People at risk for osteoporosis may benefit from a bone density scan every 2 years. A DEXA scan is the most common, but QCT scans are also an option. Medicare may cover the cost.

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Bone density scans are an important tool in predicting, diagnosing, and managing osteoporosis. Most people get a dual-energy X-ray absorptiometry (DEXA) scan. But there is also the quantitative computed tomography (QCT) scan.

Read on to learn more about how a bone density scan can help diagnose osteoporosis and other risk factors for bone fracture.

As you age, your bones become thinner, and your risk for conditions like osteopenia and osteoporosis increases.

A bone density scan measures the minerals in your bones. This helps show how strong your bones are. A decrease in bone mass is part of the diagnostic criteria for osteoporosis.

Before a DEXA or QCT scan, your doctor may recommend a peripheral bone density test. This test scans your wrist, heel, lower arm, or finger with a small machine.

DEXA and QCT scans usually measure your hips and spine.

DEXA scan

A DEXA scan uses low level X-rays to scan parts of your body vulnerable to fracture. During the test, one machine moves above you to scan the hip and lower spine area. Another machine scans the same areas below you, and the images are put together.

QCT scan

QCT machines also scan the body using X-ray technology. The scans combine to create a 3D image.

A QCT scan may provide a better estimate of trabecular bone (a type of highly porous bone), but it costs more and exposes you to more radiation than DEXA. A doctor won’t usually use a QCT unless DEXA is not available.

Researchers primarily use QCT to improve our understanding of osteoporosis. A healthcare team may also use it to monitor how well any drugs you take are working.

Anyone at risk of losing bone density should consider a bone density scan. You are at higher risk if you:

  • were assigned female at birth and are over the age of 65
  • were assigned male at birth and are over the age of 70
  • had at least one bone fracture before the age of 50
  • have very low body weight
  • have become shorter by at least 1 inch in the past year
  • have a family history of osteoporosis
  • have had exposure to chemotherapy or radiation

You usually do not need a bone density scan more frequently than every 2 years. Your doctor may recommend a different timeline depending on your personal risk factors.

You can come to the exam dressed in comfortable clothing. Medical staff may ask you to remove any jewelry and clothing with zippers or other metal.

Before the scan, a healthcare professional may ask health questions, such as if you may be pregnant. They may also recommend stopping calcium supplements a day or two before the procedure.

During a DEXA or QCT scan, you will lie on your back on a table.

During a DEXA scan, you might prop your legs up on a padded box, so your knees are bent. The machines move above and below you as you stay in the same spot.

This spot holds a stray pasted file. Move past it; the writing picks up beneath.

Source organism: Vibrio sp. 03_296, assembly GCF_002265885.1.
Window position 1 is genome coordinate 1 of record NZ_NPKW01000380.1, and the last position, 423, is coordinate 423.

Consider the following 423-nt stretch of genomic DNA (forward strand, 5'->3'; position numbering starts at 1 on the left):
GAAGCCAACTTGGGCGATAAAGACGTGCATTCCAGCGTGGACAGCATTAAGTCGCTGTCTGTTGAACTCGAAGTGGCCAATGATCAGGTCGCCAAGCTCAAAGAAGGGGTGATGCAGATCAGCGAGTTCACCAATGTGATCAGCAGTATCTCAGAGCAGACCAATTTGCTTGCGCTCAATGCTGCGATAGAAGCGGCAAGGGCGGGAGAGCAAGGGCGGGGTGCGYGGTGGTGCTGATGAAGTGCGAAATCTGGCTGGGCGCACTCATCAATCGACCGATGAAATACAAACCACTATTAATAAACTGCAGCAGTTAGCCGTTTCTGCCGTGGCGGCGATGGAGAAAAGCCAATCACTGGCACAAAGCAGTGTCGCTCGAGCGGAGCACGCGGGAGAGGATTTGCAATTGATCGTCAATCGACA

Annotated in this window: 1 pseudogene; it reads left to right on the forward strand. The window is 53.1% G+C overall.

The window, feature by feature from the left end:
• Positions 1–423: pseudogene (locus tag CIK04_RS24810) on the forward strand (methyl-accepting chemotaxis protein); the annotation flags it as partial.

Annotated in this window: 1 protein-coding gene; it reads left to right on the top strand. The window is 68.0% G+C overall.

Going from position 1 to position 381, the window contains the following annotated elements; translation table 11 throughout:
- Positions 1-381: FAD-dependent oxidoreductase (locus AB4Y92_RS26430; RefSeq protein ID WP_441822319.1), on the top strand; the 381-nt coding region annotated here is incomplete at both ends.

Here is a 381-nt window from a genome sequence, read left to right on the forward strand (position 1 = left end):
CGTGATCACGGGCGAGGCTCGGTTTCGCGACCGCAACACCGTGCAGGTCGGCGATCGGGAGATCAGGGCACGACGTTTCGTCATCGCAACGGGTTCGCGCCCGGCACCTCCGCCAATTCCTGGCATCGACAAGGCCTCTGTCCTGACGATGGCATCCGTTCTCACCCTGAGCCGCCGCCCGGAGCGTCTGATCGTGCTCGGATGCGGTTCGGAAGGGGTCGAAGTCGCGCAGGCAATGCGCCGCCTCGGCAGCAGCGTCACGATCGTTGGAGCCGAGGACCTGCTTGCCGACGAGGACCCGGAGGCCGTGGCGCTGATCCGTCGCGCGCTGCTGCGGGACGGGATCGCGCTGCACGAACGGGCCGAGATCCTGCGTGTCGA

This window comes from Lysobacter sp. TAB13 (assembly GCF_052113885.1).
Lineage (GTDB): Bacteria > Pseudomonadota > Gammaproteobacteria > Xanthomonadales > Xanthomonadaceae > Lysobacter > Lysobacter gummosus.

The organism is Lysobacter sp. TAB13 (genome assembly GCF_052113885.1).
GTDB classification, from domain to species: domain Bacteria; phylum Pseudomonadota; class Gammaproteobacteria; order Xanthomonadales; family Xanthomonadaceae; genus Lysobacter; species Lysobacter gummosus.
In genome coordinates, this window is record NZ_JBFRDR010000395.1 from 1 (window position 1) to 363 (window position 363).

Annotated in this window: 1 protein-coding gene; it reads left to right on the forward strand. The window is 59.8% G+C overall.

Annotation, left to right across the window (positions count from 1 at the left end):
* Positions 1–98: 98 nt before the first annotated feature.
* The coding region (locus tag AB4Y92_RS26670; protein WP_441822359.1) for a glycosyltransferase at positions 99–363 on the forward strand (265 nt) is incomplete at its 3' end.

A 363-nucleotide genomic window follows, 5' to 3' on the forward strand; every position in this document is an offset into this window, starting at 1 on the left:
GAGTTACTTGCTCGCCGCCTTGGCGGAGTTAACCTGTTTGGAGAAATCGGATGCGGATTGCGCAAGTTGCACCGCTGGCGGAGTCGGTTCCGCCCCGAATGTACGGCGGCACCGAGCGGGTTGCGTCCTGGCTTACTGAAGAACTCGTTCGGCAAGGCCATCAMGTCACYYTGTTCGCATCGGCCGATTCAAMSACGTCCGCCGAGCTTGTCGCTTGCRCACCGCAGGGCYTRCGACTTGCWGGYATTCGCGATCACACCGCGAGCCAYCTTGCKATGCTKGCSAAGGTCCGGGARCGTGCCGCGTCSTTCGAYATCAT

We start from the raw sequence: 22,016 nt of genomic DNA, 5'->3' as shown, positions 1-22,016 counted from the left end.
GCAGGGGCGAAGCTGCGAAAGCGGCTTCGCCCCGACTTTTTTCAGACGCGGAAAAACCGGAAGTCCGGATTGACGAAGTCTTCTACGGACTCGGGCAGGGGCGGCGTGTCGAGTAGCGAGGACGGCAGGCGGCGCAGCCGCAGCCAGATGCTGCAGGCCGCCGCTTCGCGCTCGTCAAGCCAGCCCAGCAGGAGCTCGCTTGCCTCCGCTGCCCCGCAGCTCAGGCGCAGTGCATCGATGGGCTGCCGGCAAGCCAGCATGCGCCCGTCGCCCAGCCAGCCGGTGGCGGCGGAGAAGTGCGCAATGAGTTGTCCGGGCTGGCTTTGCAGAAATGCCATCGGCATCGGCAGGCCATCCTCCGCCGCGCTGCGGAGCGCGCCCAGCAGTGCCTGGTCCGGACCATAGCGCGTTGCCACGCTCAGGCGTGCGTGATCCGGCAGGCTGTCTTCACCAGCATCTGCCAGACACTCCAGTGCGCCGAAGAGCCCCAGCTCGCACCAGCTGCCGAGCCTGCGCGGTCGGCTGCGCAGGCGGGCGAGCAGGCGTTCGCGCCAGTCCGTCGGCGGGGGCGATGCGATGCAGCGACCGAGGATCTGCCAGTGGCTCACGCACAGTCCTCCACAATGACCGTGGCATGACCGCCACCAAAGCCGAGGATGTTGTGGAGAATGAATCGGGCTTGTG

During a QCT scan, the table moves into the CT machine. The machine rotates around you, taking X-ray images.

It’s best to lie very still during a DEXA or QCT scan. This is to prevent images from being blurry. The technicians may ask you to hold your breath.

Bone density scans take about 10 to 20 minutes.

A DEXA scan uses low levels of radiation. These are similar to the levels of radiation used in X-rays. DEXA scans are generally safe but may slightly increase your risk of future cancer.

A QCT scan uses a much higher dose of radiation, but doctors still consider it safe.

DEXA and CT scans express bone mineral density test results differently.

DEXA scan results

DEXA scans provide a T-score. Your T-score is a comparison of your bone mineral density to a healthy young adult, also called the mean. If it’s the same, your T-score is 0. The T-score measures your bone density in standard deviations (SD) from the mean.

within 1 SD of the meanhealthy bone mass
between 1 and 2.5 SD below meanlow bone mass
2.5 SD or more below meanosteoporosis

Severe osteoporosis is when the score is more than 2.5 SD below the mean, and you have had at least one fracture.

You may also get a Z-score which is your score compared to someone else of the same age.

QCT scan results

A doctor can convert your hip QCT scan results into an image that can give a T-score similar to a DEXA scan.

There is no standard measurement of spine QCT scores for the diagnosis of osteoporosis. But it’s possible to translate the results of a spine QCT to approximate T-score categories.

What else can a bone density scan detect?

Bone density scans can detect osteopenia, which is the loss of bone mineral density that does not meet the criteria for osteoporosis.

QCT scans can measure bone mineral density and muscle mass. CT scans can give detailed images of bone fractures, joint erosion, or cancerous tumors.

Bone density scans show the amount of bone but may not show bone quality. They cannot predict fractures as there are other risk factors for bone fracture besides mineral density.

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Out-of-pocket costs for a DEXA scan range from $160 to $1319, depending on where you live and which services the clinic provides. Medicare covers the cost of a scan once every 24 months if you meet the program’s criteria.

DEXA and QCT are two safe scans to determine bone mineral density. They are useful in diagnosing osteoporosis and osteopenia but do not provide a full picture of fracture risk. Medicare may cover the cost of the procedure if you qualify.